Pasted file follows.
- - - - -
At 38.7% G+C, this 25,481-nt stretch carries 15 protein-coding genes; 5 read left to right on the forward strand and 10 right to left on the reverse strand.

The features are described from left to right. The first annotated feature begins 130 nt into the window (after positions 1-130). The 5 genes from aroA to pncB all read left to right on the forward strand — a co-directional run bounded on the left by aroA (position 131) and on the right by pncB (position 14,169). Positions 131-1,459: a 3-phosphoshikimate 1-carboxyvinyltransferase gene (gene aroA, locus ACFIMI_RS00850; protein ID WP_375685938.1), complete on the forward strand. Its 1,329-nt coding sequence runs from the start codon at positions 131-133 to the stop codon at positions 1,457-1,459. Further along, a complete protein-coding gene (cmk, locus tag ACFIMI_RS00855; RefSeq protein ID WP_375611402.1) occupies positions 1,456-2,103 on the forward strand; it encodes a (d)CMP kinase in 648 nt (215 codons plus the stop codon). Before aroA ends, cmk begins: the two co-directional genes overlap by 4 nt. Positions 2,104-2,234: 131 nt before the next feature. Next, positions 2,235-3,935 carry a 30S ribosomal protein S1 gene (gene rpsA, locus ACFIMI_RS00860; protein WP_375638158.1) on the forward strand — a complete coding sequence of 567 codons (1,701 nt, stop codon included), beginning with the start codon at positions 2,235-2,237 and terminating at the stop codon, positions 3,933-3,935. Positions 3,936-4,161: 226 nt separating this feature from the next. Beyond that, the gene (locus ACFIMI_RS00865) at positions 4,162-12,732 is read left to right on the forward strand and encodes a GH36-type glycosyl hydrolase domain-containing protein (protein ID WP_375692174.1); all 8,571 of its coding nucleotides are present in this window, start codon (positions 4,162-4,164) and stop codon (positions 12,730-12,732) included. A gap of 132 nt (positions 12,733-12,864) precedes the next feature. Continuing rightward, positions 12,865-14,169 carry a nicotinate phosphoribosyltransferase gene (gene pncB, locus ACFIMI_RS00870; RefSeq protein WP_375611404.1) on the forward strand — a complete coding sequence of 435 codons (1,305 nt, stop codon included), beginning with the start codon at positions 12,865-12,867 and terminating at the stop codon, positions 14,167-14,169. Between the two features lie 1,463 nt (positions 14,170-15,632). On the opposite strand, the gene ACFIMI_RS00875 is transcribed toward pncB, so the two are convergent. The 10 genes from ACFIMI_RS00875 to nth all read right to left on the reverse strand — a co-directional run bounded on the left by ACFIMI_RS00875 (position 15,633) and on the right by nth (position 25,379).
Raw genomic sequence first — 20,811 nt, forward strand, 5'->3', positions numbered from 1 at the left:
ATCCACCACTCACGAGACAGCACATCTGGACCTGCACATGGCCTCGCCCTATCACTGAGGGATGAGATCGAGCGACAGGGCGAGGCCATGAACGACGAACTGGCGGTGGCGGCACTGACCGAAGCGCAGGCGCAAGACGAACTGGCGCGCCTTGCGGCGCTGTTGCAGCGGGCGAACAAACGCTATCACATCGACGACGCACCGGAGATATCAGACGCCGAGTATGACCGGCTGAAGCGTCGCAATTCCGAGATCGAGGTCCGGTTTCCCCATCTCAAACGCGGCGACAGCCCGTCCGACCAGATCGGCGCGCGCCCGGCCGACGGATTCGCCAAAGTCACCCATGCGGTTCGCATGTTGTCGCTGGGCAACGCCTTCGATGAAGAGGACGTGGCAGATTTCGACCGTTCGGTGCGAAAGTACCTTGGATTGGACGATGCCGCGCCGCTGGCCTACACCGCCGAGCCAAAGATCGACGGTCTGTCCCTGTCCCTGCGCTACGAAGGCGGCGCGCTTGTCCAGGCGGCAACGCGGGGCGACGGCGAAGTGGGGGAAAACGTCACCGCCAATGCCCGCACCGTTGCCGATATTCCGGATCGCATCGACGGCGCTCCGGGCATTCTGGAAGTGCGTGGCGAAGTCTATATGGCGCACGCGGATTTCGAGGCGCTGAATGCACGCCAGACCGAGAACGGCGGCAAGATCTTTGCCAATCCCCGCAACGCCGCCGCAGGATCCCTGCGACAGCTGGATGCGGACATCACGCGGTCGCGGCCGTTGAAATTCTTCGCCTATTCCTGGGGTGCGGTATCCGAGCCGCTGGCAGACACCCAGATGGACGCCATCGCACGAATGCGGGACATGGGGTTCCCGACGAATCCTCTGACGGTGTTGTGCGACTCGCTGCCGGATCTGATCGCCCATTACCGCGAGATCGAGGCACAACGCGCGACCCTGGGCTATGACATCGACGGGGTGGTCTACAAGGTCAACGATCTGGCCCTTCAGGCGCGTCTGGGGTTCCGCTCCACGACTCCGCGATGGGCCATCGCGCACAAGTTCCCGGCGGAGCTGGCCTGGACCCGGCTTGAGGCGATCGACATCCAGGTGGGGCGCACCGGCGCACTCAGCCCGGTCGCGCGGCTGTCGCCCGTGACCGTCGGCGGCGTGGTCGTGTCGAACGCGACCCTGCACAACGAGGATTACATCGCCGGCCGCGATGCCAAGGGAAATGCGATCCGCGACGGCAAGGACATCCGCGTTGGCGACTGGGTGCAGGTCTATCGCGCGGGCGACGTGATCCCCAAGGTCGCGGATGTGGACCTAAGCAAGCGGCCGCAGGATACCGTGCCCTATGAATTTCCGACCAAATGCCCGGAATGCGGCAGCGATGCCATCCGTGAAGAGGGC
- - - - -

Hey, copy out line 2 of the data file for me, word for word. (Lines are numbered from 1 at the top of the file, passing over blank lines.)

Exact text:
The features are described from left to right. The first annotated feature begins 130 nt into the window (after positions 1-130). The 5 genes from aroA to pncB all read left to right on the forward strand — a co-directional run bounded on the left by aroA (position 131) and on the right by pncB (position 14,169). Positions 131-1,459: a 3-phosphoshikimate 1-carboxyvinyltransferase gene (gene aroA, locus ACFIMI_RS00850; protein ID WP_375685938.1), complete on the forward strand. Its 1,329-nt coding sequence runs from the start codon at positions 131-133 to the stop codon at positions 1,457-1,459. Further along, a complete protein-coding gene (cmk, locus tag ACFIMI_RS00855; RefSeq protein ID WP_375611402.1) occupies positions 1,456-2,103 on the forward strand; it encodes a (d)CMP kinase in 648 nt (215 codons plus the stop codon). Before aroA ends, cmk begins: the two co-directional genes overlap by 4 nt. Positions 2,104-2,234: 131 nt before the next feature. Next, positions 2,235-3,935 carry a 30S ribosomal protein S1 gene (gene rpsA, locus ACFIMI_RS00860; protein WP_375638158.1) on the forward strand — a complete coding sequence of 567 codons (1,701 nt, stop codon included), beginning with the start codon at positions 2,235-2,237 and terminating at the stop codon, positions 3,933-3,935. Positions 3,936-4,161: 226 nt separating this feature from the next. Beyond that, the gene (locus ACFIMI_RS00865) at positions 4,162-12,732 is read left to right on the forward strand and encodes a GH36-type glycosyl hydrolase domain-containing protein (protein ID WP_375692174.1); all 8,571 of its coding nucleotides are present in this window, start codon (positions 4,162-4,164) and stop codon (positions 12,730-12,732) included. A gap of 132 nt (positions 12,733-12,864) precedes the next feature. Continuing rightward, positions 12,865-14,169 carry a nicotinate phosphoribosyltransferase gene (gene pncB, locus ACFIMI_RS00870; RefSeq protein WP_375611404.1) on the forward strand — a complete coding sequence of 435 codons (1,305 nt, stop codon included), beginning with the start codon at positions 12,865-12,867 and terminating at the stop codon, positions 14,167-14,169. Between the two features lie 1,463 nt (positions 14,170-15,632). On the opposite strand, the gene ACFIMI_RS00875 is transcribed toward pncB, so the two are convergent. The 10 genes from ACFIMI_RS00875 to nth all read right to left on the reverse strand — a co-directional run bounded on the left by ACFIMI_RS00875 (position 15,633) and on the right by nth (position 25,379).